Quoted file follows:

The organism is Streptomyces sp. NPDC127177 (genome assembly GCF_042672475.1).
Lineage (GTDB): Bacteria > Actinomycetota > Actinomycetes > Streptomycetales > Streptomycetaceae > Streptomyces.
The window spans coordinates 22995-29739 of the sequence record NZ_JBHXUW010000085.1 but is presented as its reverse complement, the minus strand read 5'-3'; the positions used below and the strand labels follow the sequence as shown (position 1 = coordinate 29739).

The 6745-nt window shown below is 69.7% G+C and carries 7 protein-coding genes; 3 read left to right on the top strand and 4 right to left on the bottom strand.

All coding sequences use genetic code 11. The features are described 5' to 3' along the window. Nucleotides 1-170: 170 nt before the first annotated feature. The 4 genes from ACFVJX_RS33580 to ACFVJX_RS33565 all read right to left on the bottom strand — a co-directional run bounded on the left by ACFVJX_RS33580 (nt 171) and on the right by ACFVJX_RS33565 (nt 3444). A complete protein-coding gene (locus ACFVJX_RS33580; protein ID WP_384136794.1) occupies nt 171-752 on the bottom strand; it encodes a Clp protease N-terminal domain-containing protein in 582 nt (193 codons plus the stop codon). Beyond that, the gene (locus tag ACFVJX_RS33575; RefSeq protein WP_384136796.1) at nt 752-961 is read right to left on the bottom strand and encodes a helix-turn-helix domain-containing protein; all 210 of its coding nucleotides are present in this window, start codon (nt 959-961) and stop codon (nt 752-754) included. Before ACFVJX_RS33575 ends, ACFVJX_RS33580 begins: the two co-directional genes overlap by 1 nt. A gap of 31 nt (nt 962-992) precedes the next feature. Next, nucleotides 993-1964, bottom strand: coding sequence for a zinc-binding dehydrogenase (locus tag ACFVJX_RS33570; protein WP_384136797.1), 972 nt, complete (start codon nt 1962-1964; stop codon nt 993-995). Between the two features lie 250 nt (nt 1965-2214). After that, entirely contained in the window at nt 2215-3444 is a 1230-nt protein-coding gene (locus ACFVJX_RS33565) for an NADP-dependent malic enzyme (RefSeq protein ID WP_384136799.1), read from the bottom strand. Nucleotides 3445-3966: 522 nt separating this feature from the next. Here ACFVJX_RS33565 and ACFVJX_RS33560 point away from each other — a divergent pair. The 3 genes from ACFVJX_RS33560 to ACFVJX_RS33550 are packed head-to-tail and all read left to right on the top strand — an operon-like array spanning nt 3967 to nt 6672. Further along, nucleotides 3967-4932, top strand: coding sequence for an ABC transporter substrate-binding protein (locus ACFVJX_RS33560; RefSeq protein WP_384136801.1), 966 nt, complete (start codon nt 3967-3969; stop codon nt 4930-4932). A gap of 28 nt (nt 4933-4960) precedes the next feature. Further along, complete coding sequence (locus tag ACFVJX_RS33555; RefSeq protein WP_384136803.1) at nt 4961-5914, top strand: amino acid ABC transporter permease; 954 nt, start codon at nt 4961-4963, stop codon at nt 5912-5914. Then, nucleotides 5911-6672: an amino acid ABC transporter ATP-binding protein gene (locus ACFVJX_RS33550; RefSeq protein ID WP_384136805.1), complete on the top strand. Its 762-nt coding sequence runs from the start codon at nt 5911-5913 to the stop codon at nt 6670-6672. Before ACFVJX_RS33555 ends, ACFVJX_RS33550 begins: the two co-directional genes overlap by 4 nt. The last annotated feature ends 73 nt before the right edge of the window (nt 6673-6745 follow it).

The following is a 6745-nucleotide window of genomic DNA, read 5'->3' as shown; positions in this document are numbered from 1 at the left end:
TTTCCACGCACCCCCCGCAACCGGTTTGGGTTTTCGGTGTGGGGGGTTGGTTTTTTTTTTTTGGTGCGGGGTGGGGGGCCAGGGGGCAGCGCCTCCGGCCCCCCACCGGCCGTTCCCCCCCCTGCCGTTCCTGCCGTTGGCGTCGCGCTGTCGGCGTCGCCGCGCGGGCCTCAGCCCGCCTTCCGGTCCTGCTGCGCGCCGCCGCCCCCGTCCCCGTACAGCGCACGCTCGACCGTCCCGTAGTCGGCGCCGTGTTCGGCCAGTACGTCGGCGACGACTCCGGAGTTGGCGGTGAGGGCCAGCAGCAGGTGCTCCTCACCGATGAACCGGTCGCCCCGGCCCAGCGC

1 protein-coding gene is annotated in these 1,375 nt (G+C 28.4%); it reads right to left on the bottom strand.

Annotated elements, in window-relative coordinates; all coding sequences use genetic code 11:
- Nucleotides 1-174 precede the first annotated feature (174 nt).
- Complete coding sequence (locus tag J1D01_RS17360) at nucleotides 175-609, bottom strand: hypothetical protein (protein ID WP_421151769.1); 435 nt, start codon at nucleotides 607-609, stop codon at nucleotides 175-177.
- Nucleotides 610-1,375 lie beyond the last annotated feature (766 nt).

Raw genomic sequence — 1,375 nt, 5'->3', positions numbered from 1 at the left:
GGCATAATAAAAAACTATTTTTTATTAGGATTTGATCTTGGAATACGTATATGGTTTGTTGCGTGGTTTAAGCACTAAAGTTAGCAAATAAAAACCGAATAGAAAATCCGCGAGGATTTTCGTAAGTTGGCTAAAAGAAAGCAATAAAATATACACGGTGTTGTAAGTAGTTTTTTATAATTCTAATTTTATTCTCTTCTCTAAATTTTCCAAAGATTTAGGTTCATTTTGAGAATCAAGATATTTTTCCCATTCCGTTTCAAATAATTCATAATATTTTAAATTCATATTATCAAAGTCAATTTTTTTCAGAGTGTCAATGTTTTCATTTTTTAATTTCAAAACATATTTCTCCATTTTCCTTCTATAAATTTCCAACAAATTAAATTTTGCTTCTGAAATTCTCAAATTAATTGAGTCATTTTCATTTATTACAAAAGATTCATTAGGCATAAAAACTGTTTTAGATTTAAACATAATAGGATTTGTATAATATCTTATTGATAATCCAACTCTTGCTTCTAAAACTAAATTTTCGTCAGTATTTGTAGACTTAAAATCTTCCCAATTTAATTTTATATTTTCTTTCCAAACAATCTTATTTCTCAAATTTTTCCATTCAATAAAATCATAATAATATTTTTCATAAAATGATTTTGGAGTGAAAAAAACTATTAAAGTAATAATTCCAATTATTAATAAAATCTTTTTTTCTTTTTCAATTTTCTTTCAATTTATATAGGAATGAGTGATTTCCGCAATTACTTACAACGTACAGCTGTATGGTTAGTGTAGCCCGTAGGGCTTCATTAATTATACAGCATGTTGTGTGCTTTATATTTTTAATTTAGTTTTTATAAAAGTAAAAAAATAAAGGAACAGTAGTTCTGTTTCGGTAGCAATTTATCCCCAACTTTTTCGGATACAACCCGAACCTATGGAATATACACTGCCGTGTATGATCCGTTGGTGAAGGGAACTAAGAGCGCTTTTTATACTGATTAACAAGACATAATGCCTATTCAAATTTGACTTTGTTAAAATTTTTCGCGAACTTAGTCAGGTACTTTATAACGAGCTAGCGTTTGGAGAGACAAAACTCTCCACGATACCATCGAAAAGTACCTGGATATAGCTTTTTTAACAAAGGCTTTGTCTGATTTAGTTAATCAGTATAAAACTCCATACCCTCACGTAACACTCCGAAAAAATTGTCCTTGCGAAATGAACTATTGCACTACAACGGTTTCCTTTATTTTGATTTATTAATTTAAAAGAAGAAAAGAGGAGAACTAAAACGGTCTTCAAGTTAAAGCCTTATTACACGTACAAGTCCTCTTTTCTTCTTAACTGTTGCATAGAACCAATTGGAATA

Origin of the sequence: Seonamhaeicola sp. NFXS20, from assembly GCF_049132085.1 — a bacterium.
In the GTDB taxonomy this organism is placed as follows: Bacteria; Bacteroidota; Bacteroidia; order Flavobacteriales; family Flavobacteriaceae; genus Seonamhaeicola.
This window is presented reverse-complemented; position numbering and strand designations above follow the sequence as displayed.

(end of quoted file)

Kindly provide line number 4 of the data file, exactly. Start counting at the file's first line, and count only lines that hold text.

The 6745-nt window shown below is 69.7% G+C and carries 7 protein-coding genes; 3 read left to right on the top strand and 4 right to left on the bottom strand.